Louise has worked in audiology for the last 23 years. She trained in Australia and worked for Australian Hearing, specializing in dealing with those with tinnitus and complex hearing loss.

After moving to the UK, Louise spent the next 10 years at Brighton working with complex adults and BAHA patients, along with being involved with Southampton University on its BSc supervision program and being an external assessor for BSc students.

At present Louise works in two roles, working for both for Action On Hearing Loss and Sussex Healthcare Audiology, which provides AQP services mainly in Sussex and Surrey.

Action on Hearing Loss is a patient representative body and her role there is public, health policy and information facing. Her role in Sussex Healthcare Audiology is to ensure that even a small provider can provide good quality care, and with this in mind she has been involved in the IQIPS accreditation of her service.

Both these roles fit in with her belief that good quality care should be provided to all and that both the patient/client and audiologist can work together to get the best outcome.

About Action on Hearing Loss

Action on Hearing Loss helps people to confront deafness, tinnitus and hearing loss to live the life they choose.  Action on Hearing Loss enables them to take control of their lives and remove the barriers in their way. Action on Hearing Loss gives people support and care, develop technology and treatments, and campaign for equality.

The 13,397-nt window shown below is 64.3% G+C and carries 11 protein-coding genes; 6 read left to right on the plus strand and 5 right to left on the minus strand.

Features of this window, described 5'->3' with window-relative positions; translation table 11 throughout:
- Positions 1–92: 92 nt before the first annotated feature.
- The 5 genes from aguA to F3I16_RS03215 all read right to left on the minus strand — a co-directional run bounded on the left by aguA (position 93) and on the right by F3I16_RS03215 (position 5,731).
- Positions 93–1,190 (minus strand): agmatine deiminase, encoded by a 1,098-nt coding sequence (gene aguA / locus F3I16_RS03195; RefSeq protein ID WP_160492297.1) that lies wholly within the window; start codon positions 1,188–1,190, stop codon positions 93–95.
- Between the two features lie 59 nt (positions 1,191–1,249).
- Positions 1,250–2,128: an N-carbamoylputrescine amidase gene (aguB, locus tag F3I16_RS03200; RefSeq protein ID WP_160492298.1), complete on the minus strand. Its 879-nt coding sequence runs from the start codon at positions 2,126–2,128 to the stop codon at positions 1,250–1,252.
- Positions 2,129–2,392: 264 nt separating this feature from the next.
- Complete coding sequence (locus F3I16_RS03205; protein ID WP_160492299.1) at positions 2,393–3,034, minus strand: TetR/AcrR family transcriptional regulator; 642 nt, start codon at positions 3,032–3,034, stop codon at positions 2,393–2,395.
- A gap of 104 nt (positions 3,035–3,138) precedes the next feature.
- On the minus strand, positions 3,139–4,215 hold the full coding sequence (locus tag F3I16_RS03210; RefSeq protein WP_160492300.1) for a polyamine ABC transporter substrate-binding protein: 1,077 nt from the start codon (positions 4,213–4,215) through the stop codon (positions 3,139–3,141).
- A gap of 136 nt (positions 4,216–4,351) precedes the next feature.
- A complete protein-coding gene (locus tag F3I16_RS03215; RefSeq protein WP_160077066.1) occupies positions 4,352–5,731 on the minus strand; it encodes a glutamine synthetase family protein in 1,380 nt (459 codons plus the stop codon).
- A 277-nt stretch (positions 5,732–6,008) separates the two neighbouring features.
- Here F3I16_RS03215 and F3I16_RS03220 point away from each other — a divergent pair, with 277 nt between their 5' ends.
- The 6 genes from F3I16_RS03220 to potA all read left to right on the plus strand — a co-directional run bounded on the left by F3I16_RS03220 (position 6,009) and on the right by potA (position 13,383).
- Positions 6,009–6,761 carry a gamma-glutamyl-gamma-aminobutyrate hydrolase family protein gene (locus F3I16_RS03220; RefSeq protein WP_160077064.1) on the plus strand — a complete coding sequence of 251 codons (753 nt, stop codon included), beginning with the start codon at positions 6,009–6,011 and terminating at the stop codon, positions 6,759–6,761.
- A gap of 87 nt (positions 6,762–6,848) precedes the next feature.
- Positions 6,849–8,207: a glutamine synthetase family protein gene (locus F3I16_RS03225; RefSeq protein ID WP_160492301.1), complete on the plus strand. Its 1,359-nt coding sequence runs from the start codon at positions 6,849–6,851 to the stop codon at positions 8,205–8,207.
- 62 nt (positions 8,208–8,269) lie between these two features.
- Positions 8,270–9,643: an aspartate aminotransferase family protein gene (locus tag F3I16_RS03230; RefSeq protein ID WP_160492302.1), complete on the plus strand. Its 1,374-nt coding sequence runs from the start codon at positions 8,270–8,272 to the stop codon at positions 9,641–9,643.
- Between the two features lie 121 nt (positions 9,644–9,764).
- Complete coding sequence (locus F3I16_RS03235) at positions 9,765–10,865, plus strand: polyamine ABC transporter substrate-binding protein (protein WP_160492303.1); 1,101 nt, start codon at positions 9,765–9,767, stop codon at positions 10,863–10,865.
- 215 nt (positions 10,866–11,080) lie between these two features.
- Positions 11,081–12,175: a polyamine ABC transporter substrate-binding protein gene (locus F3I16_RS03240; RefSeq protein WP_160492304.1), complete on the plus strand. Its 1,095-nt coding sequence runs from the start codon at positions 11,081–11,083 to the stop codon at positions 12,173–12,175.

Further Reading

Disclaimer: This article has not been subjected to peer review and is presented as the personal views of a qualified expert in the subject in accordance with the general terms and condition of use of the News-Medical.Net website.

Last Updated: Jun 16, 2019


  1. Tonetwisters . Tonetwisters . United States says:

    Hmmm ... I wonder if Ms. Hart has tinnitus herself? Probably not. It's great that she cares enough to work in this field, and I sincerely hope that something IS coming that will turn down the "crickets." However, this misery is not "easily lived with." And the more loud sounds you are around, or the more prescription drugs you take, the louder and more intense this racket becomes. Trust me, it is an irritating condition upon which all other health issues are made worse than they otherwise would be.

    • Tom Gugliotta Tom Gugliotta United States says:

      ...they will just do what they can with a little grant money they can get.  Audiologists are the least qualified to do this research.  They know nothing about the brain, which is where the noise originates.  Most audiologists just want to take you for a ride with their stupid hearing aids and noisemakers that don't work.

  2. patricia webb patricia webb United States says:

    Have tinnitus for 10 yrs. Got it right before husband got really sick and I had had throat surgery which no one associates with anything. Have spend thousands of dollars on the Neuromonics device which I was assured would greatly help me. My husband had died by this time and I was trying anything. A lot of acupuncture, chiropractic. Am on meds. now for anxiety and to sleep. It's a lonley world when you are alone and don't hear much encouragement.

    • Tom Gugliotta Tom Gugliotta United States says:

      I went through a period of PTSD.  During that time, it could have been the stress or the antidepressants the doctors were pumping into me just to shut me up.  Over the course of a week, I developed hyperacusis and then tinnitus.  They hyperacusis is gone now but the hissing and ringing in my right ear and head have never stopped.  That was almost 17 years ago.  I too spent thousands on hearing aids, acupuncture, chiropractic and useless herbs and vitamins.  Anyone that could make a buck took advantage of me.  I just don't understand why drug companies aren't researching this.  There is a gold mine to be had if there was something that worked.

  3. Val M. Smith Val M. Smith United States says: